“Fox News as a means of forging a collective identity”
The authors’ survey data fit the findings from a Bloomberg poll last month. That poll found dramatically higher antipathy for President Obama among Tea Party supporters as compared to other Republicans. (The poll also found that 93% of Tea Party supporters believe the federal deficit increased in 2013. In fact it fell by nearly half.) Michael Lind, author of Land of Promise: An Economic History of the United States, writes that the Tea Party is grounded in white Southern local elites who want to exploit cheap labor and reject federal policies that empower workers. That fits the pattern of the original Rich People’s Movement, Southern bankers organized by J.A. Arnold in the 1920s to oppose federal income taxes in an attempt to break up “land banks” that gave better rates to farmers.
Some of the Tea Party’s radicalism lies in attracting conspiracy-peddling reactionaries like Alex Jones and members of the John Birch Society. But the authors argue that the Tea Party also radicalizes its supporters:
Still, we think it’s more likely that support for the Tea Party … influences anti-Obama attitudes.
Our confidence rests on the role played by Fox News as a means of forging a collective identity among Tea Party elites, activists, and supporters. As Kathleen Hall Jamieson and John Capella’s research demonstrates, increasing exposure to conservative media tends to crystallize, even change opinions on important issues. Moreover, they show that the insularity of consumers of conservative media from more mainstream media outlets, in which they’d come across viewpoints counter to what they see on, say, Fox, tends to promote attitudes at variance with the rest of America.
“A sense that Obama and his confederates seek to destroy the country”
Over the past month, Americans watched the House Tea Party Caucus force a federal government shutdown and nearly a default on the federal debt. Yet the Tea Party Caucus has only 47 members in the U.S. House and six in the U.S. Senate, and last month Gallup found only 22% support for the Tea Party. (A Pew Research poll this week found 30% Tea Party support, an all-time low in their surveys.) How can such a small movement dominate the U.S. House and hold the entire nation hostage?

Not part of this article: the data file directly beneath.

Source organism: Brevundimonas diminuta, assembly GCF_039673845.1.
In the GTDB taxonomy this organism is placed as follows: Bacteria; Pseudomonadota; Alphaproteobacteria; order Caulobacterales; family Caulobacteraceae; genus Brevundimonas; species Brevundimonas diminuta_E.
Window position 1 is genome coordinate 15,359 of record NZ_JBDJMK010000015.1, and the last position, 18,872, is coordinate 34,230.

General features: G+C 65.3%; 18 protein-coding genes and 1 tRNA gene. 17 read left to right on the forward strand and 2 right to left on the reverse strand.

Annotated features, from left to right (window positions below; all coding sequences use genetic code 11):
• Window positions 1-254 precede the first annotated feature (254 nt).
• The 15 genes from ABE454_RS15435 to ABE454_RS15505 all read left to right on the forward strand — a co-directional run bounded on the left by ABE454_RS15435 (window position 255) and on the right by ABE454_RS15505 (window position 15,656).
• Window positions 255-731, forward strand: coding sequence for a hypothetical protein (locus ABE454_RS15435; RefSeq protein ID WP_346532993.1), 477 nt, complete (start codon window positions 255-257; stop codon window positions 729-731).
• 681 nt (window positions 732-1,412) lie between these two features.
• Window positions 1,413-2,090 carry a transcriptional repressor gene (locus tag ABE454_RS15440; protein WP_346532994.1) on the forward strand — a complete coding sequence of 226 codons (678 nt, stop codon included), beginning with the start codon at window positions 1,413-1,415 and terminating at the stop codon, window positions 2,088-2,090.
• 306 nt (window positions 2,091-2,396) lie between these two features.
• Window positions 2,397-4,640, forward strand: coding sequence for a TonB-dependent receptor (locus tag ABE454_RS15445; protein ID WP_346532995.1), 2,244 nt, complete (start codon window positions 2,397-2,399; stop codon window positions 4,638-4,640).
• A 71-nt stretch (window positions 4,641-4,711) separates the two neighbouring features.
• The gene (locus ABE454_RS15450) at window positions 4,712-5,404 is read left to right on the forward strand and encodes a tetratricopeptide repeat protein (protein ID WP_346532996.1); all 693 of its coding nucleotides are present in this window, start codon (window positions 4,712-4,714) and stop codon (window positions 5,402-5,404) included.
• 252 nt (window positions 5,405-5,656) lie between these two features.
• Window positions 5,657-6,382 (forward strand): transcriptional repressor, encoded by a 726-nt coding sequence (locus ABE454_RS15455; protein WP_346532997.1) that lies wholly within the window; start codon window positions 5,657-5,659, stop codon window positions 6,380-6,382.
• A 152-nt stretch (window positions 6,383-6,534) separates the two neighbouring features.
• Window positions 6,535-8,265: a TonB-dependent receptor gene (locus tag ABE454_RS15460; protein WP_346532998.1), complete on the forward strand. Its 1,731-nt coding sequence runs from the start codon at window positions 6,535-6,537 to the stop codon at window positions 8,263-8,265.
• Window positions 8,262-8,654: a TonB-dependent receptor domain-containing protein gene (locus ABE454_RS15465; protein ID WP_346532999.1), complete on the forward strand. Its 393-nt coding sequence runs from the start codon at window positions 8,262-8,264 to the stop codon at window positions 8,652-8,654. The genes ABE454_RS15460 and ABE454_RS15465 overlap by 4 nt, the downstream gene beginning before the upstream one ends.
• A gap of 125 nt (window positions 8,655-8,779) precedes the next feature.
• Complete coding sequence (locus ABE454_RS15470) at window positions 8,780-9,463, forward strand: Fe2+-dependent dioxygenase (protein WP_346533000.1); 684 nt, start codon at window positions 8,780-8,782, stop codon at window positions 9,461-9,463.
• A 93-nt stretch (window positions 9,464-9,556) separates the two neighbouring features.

The answer, in part, is activism. The authors found that Tea Party supporters were more likely than opponents to be highly interested in politics (74% vs. 67%), attend political meetings (32% vs. 25%), and to report having voted in 2010 (88% vs. 79%). And again, there was a substantial difference between Tea Party supporters and other conservatives:
- Non-electoral activism – Tea Party supporters were more than twice as likely as other conservatives to attend political meetings (40% vs. 18%), and more likely to follow national political news (85% vs. 66%).
- Electoral activism – Tea Party members were more likely than other conservatives to say they voted in 2010 (92% vs. 78%) and to say they voted for Republicans (96% vs. 74%).
While the self-reported data on voting may be overstated, Tea Party supporters are more politically active than other conservatives, and more active than Tea Party opponents. That activism may explain why Republican candidates and elected officials vastly overestimate the conservative views of their constituents. Couple that with the Tea Party’s well-funded Beltway supporters – Americans for Prosperity, FreedomWorks, the Heritage Action Fund, Club for Growth, etc. – and Republicans have reason to fear Tea Party primary opponents.
That greater activism is, the authors argue, a product of anger. They present data showing that fear tends to make people withdraw, while anger is more likely to spur risk-taking and activism. They conclude:
Prior to our analysis a critic could credibly charge that Tea Party supporters were no more committed to opposing Obama’s policies than other partisans and conservatives. Now, however, we know this isn’t true: sympathizers are motivated by something else. Throughout, we have maintained that beneath the anger and anxiety demonstrated by Tea Party supporters is a sense that Obama and his confederates seek to destroy the country.
The shutdown and debt ceiling debacle clearly dented Tea Party support. But right-wing reactionaries survived their ouster by William F. Buckley in the 1960s to return as the Tea Party, and history suggests they will not simply vanish in the wake of this setback. Indeed yesterday FreedomWorks CEO Matt Kibbe said the Tea Party will split off from the GOP unless they are allowed to dominate it.
We progressives must accept that the Tea Party will not Just Go Away … and accept that we’ll have to organize and mobilize to defeat them.